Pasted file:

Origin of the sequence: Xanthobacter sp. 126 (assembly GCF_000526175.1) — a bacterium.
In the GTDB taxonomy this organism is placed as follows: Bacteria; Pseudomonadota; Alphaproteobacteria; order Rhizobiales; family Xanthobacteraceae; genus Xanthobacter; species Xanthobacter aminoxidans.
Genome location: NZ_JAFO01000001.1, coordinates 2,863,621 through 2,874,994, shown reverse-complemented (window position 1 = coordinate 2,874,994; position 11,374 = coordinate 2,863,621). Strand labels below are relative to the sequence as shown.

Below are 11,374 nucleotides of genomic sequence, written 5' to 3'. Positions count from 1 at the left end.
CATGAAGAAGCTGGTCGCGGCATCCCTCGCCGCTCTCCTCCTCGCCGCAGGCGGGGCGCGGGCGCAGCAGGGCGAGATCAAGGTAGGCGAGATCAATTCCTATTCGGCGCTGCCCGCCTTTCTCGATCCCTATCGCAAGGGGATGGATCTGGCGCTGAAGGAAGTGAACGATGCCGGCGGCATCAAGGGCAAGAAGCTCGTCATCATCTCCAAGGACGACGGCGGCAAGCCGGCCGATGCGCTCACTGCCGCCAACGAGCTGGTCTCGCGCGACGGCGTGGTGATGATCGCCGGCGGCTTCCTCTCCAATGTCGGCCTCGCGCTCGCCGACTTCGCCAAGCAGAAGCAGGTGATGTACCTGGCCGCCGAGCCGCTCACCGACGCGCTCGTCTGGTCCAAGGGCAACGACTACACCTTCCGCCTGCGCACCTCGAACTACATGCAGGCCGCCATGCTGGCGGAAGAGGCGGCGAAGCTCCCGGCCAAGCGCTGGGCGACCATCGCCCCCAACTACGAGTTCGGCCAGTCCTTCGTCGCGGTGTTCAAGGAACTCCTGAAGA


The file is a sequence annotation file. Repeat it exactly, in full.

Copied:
Origin of the sequence: Xanthobacter sp. 126 (assembly GCF_000526175.1) — a bacterium.
In the GTDB taxonomy this organism is placed as follows: Bacteria; Pseudomonadota; Alphaproteobacteria; order Rhizobiales; family Xanthobacteraceae; genus Xanthobacter; species Xanthobacter aminoxidans.
Genome location: NZ_JAFO01000001.1, coordinates 2,863,621 through 2,874,994, shown reverse-complemented (window position 1 = coordinate 2,874,994; position 11,374 = coordinate 2,863,621). Strand labels below are relative to the sequence as shown.

Below are 11,374 nucleotides of genomic sequence, written 5' to 3'. Positions count from 1 at the left end.
CATGAAGAAGCTGGTCGCGGCATCCCTCGCCGCTCTCCTCCTCGCCGCAGGCGGGGCGCGGGCGCAGCAGGGCGAGATCAAGGTAGGCGAGATCAATTCCTATTCGGCGCTGCCCGCCTTTCTCGATCCCTATCGCAAGGGGATGGATCTGGCGCTGAAGGAAGTGAACGATGCCGGCGGCATCAAGGGCAAGAAGCTCGTCATCATCTCCAAGGACGACGGCGGCAAGCCGGCCGATGCGCTCACTGCCGCCAACGAGCTGGTCTCGCGCGACGGCGTGGTGATGATCGCCGGCGGCTTCCTCTCCAATGTCGGCCTCGCGCTCGCCGACTTCGCCAAGCAGAAGCAGGTGATGTACCTGGCCGCCGAGCCGCTCACCGACGCGCTCGTCTGGTCCAAGGGCAACGACTACACCTTCCGCCTGCGCACCTCGAACTACATGCAGGCCGCCATGCTGGCGGAAGAGGCGGCGAAGCTCCCGGCCAAGCGCTGGGCGACCATCGCCCCCAACTACGAGTTCGGCCAGTCCTTCGTCGCGGTGTTCAAGGAACTCCTGAAGA